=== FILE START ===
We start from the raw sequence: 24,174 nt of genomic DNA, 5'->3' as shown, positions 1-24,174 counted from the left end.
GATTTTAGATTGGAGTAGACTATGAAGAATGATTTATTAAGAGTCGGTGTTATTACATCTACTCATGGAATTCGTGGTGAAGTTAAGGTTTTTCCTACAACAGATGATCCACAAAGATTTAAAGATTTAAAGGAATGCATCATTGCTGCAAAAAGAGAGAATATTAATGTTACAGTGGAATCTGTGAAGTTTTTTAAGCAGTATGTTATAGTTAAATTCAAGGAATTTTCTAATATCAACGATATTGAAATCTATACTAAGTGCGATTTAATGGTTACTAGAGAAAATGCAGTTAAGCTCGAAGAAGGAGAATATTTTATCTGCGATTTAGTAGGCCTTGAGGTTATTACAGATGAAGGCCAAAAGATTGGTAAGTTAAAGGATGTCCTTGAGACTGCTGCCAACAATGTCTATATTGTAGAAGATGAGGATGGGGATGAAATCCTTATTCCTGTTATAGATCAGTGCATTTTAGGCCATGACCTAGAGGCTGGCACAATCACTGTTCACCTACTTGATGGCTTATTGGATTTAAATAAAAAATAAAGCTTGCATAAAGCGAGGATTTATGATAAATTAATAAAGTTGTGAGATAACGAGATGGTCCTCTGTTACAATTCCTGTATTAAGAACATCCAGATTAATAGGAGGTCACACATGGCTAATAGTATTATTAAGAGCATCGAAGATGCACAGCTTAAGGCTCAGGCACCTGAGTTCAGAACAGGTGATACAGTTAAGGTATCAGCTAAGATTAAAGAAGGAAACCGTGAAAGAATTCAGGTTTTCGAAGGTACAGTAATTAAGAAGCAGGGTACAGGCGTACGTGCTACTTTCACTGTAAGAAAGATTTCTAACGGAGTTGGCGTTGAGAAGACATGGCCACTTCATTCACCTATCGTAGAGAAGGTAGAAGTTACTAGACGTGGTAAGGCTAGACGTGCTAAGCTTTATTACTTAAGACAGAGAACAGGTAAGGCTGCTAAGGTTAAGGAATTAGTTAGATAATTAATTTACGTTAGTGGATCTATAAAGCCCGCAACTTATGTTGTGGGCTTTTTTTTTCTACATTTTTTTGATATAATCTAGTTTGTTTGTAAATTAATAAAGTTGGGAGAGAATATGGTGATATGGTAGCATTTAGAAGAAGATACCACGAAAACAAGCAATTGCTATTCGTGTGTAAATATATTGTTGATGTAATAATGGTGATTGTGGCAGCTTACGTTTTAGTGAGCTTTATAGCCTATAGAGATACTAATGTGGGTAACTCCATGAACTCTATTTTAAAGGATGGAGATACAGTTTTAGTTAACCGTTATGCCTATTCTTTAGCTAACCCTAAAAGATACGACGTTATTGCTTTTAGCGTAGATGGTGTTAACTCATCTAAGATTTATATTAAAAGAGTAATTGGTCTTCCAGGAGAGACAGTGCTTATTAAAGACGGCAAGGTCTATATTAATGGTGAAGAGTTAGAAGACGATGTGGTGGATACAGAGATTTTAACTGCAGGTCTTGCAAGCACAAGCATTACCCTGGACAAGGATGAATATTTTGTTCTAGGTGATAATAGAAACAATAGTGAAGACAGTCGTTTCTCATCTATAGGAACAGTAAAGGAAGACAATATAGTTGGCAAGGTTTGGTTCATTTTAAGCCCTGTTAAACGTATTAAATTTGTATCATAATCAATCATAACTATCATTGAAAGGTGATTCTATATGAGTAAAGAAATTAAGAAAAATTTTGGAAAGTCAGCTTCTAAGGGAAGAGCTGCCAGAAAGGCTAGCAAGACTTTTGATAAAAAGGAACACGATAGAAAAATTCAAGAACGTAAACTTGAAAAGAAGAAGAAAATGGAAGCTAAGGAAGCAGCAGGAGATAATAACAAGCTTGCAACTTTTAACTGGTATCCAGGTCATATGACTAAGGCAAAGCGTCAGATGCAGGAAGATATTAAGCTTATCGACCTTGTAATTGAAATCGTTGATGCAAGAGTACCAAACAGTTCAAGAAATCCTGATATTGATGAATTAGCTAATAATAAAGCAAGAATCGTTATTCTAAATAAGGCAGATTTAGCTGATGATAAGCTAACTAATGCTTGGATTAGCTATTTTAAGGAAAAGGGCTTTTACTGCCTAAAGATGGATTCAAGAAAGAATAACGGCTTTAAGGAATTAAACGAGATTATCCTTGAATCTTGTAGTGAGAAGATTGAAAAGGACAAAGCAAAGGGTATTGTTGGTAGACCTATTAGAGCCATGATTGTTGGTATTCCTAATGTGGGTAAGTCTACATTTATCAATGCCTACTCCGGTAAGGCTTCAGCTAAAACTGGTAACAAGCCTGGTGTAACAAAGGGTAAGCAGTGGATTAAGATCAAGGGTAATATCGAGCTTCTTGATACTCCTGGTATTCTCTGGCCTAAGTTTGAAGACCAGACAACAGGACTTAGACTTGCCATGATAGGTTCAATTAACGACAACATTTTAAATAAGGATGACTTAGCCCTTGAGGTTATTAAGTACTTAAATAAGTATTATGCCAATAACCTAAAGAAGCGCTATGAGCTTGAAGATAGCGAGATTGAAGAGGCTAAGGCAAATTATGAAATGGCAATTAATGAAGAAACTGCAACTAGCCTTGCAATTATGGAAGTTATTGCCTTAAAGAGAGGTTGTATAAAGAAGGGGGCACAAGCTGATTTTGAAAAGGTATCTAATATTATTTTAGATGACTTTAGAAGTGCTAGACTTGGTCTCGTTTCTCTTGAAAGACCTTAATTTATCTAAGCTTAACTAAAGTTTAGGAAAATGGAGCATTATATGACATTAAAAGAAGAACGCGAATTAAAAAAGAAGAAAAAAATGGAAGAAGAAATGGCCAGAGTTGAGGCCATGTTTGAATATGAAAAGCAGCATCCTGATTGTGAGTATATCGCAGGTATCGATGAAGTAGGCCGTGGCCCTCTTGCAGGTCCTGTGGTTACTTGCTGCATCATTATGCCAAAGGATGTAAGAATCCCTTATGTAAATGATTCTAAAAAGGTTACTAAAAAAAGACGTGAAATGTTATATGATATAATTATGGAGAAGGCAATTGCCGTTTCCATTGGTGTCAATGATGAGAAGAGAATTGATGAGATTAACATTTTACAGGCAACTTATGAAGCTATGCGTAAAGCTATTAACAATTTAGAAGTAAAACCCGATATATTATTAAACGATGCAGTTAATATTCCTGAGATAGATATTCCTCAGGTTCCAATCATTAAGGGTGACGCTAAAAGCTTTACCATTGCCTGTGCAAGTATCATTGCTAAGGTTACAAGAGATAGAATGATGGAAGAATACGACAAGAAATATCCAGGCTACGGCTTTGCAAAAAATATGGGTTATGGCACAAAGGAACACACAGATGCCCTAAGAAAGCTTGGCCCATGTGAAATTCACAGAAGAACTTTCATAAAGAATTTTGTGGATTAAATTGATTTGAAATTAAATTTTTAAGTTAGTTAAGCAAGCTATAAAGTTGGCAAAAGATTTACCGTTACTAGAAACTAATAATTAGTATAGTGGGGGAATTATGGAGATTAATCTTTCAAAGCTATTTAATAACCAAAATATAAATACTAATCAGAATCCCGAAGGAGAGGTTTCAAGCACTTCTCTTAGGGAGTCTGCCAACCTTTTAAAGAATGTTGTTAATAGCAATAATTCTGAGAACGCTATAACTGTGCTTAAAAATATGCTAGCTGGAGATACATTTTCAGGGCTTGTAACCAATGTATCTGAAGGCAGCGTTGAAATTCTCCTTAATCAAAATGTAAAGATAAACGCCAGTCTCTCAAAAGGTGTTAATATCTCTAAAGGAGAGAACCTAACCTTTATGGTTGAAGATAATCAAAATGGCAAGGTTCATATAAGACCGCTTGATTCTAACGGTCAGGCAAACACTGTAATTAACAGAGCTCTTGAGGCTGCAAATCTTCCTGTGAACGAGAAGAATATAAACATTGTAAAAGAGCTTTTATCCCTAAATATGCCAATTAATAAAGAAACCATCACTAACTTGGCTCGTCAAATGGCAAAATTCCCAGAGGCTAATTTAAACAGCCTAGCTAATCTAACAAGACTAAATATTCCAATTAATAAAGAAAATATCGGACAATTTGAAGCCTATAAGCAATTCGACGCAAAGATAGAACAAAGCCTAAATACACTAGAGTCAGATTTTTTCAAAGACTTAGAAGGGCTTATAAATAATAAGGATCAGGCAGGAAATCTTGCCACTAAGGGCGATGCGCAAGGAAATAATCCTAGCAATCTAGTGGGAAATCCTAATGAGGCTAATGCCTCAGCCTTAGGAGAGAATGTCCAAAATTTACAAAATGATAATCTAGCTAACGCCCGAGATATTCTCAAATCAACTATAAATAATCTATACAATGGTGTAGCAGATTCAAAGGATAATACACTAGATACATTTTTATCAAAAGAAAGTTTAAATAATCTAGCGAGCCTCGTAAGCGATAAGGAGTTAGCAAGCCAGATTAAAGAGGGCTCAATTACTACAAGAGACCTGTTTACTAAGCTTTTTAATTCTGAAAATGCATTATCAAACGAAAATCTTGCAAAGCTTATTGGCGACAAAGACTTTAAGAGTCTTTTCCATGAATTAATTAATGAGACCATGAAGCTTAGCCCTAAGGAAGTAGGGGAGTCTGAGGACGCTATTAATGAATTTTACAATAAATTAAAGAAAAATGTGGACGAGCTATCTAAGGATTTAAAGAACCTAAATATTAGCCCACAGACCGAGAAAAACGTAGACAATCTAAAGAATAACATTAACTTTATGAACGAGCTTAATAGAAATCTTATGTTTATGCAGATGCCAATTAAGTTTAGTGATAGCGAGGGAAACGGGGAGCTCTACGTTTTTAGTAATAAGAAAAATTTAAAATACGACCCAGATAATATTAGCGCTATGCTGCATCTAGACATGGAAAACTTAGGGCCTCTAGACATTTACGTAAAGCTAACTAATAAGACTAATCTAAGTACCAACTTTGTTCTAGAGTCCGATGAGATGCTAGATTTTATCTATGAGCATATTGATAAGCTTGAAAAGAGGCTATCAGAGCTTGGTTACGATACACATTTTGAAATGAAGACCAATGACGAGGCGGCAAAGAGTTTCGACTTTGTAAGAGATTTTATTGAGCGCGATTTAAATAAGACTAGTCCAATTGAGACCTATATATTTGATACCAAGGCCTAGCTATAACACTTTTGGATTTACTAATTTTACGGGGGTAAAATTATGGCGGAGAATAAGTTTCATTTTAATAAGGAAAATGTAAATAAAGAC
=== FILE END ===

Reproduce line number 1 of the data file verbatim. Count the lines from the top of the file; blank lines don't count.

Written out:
We start from the raw sequence: 24,174 nt of genomic DNA, 5'->3' as shown, positions 1-24,174 counted from the left end.